A federal appeals court Thursday declared that the Defense of Marriage Act unconstitutionally denies federal benefits to married same-sex couples; a groundbreaking ruling all but certain to wind up before the U.S. Supreme Court.
In an unanimous decision, the three-judge panel of the 1st U.S. Circuit Court of Appeals in Boston declared that the 1996 law that defines marriage as a union between a man and a woman deprives same-sex couples of the rights and privileges granted to heterosexual couples.
According to CBS News, the court didn't rule on the law's more controversial provision, which says states without same-sex marriage cannot be forced to recognize same-sex unions performed in states where it's legal. It also wasn't asked to address whether same-sex couples have a constitutional right to marry.
CBS senior legal analyst Andrew Cohen said the Supreme Court could take up the case as early as its next term, which usually begins in October:
"This is a big deal," said Cohen. "It's the first federal appeals court to strike down the federal law, and it did so unanimously with two Republican appointees ruling that the statute unconstitutionally violates."
"For me, it's more just about having equality and not having a system of first- and second-class marriages," said plaintiff Jonathan Knight, "I think we can do better, as a country, than that."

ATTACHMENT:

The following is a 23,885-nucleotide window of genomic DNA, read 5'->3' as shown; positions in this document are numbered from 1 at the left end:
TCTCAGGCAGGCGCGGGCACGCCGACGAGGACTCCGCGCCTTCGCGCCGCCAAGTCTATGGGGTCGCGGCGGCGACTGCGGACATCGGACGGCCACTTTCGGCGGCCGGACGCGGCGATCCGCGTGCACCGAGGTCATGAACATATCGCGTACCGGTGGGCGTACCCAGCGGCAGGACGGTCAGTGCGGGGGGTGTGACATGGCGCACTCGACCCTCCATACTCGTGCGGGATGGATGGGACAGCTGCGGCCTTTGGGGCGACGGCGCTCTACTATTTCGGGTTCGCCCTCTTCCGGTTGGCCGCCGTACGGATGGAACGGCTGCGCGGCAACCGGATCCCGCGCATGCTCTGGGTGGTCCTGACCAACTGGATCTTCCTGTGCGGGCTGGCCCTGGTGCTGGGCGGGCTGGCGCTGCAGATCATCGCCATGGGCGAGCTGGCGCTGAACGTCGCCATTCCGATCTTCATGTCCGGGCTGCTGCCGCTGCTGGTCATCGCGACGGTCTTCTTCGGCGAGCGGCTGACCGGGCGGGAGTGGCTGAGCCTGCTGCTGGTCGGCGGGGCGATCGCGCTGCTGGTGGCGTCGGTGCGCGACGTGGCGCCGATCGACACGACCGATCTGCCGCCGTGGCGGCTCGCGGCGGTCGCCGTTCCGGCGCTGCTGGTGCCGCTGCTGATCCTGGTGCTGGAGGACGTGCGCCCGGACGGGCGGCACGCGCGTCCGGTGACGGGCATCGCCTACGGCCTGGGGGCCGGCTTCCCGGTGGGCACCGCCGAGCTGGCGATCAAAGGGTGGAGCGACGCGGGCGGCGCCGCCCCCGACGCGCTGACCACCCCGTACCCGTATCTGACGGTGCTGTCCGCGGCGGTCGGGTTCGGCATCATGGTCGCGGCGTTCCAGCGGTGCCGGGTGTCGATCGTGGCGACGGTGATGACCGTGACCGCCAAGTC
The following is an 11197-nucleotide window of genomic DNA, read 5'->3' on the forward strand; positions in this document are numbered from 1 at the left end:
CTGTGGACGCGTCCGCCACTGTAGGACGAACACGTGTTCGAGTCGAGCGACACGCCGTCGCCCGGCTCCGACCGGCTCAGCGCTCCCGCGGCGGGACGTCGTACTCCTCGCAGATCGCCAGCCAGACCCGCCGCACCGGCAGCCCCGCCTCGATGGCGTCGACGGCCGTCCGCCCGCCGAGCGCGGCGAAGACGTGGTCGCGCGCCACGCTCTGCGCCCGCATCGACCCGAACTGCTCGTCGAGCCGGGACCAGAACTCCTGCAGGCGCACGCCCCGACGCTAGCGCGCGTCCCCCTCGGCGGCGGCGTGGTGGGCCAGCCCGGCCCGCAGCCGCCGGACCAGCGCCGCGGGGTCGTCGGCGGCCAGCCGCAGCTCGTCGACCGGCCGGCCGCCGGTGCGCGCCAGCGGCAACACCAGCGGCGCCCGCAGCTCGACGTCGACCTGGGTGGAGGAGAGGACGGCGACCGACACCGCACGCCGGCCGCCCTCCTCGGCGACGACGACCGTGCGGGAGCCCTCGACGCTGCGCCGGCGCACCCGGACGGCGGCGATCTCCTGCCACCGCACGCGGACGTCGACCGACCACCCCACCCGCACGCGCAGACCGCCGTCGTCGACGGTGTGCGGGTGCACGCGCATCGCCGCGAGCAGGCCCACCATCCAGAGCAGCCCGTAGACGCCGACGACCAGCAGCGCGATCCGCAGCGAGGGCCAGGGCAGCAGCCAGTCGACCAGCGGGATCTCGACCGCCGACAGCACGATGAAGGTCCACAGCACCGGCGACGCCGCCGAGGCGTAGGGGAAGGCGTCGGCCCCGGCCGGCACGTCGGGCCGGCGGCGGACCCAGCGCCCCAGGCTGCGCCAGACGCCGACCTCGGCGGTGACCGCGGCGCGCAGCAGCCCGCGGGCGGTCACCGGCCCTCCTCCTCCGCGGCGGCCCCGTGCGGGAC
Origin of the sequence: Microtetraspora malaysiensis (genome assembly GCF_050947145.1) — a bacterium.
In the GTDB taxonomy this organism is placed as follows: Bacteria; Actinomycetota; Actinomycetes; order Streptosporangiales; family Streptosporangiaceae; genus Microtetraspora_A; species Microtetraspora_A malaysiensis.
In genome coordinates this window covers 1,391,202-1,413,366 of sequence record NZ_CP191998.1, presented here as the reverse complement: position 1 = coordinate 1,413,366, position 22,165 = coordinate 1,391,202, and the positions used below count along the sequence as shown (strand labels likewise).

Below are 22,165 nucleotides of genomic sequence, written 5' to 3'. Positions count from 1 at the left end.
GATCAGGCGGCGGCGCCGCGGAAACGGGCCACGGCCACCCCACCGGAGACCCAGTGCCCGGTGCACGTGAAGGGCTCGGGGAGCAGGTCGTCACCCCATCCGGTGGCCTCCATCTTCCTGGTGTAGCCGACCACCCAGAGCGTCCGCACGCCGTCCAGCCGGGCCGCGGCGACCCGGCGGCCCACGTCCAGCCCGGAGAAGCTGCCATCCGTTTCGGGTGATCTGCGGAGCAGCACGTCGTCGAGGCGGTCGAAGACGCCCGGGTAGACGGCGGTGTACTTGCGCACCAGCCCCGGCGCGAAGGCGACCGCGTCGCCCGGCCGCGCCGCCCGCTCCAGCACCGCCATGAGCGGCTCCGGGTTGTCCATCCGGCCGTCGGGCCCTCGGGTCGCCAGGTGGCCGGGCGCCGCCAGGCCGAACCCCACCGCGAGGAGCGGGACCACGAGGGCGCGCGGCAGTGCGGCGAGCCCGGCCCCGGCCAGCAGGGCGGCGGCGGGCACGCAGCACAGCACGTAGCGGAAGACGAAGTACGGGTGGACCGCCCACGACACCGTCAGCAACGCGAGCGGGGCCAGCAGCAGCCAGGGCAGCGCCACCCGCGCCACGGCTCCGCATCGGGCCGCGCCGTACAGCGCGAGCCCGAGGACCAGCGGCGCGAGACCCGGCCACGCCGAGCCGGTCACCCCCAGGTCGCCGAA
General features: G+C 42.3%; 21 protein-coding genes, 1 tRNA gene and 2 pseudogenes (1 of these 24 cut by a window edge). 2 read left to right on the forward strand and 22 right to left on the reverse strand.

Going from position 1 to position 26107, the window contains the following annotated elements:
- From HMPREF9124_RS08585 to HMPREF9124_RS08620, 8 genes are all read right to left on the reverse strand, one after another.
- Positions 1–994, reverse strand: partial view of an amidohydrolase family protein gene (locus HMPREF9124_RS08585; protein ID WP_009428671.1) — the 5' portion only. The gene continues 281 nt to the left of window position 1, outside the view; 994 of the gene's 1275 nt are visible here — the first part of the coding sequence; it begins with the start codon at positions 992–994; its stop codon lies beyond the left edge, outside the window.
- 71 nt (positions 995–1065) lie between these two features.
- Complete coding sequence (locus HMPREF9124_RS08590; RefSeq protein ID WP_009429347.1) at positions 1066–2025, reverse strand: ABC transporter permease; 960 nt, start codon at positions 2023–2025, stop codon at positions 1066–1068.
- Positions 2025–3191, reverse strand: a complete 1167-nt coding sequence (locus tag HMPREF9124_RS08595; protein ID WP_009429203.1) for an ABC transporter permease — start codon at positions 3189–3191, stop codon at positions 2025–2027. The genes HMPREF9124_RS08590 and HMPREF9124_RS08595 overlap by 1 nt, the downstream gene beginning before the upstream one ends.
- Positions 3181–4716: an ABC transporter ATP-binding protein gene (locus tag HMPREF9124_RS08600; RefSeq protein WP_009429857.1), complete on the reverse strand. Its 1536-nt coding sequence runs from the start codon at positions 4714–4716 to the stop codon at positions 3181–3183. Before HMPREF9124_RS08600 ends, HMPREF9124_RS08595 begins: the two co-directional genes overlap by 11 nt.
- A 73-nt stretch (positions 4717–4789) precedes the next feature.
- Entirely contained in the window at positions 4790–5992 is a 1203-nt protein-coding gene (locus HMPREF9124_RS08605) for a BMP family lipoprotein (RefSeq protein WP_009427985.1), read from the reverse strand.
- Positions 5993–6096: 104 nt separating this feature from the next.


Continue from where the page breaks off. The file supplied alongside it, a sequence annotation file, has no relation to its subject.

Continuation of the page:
Knight said DOMA costs the couple an extra $1,000 a year because they cannot file a joint federal tax return.
Opponents of same-sex marriage blasted the decision.
"This ruling that a state can mandate to the federal government the definition of marriage for the sake of receiving federal benefits, we find really bizarre, rather arrogant, if I may say so," said Kris Mineau, president of the Massachusetts Family Institute.
Last year, President Barack Obama announced the U.S. Department of Justice would no longer defend the constitutionality of the law.
After Obama voiced his backing of same-sex marriage, a CBS News/New York Times poll showed 38 percent of Americans said they believe same-sex couples should be allowed to get married. Twenty-four percent think they should form civil unions. Thirty-three percent are against any legal recognition at all.
Although most Americans live in states where the law still is that marriage can only be the union of a man and a woman, the power to define marriage had always been left to the individual states before Congress passed DOMA, the appeals court said in its ruling.
"One virtue of federalism is that it permits this diversity of governance based on local choice, but this applies as well to the states that have chosen to legalize same-sex marriage," Judge Michael Boudin wrote for the court.
In the most recent case, a judge found the law unconstitutional because it denies long-term health insurance benefits to legal spouses of state employees and retirees. The judge also said a section of the federal tax code that makes the domestic partners of state workers ineligible for long-term care insurance violates the civil rights of people in gay and lesbian relationships.
We're glad to see that the court is on the side of equality.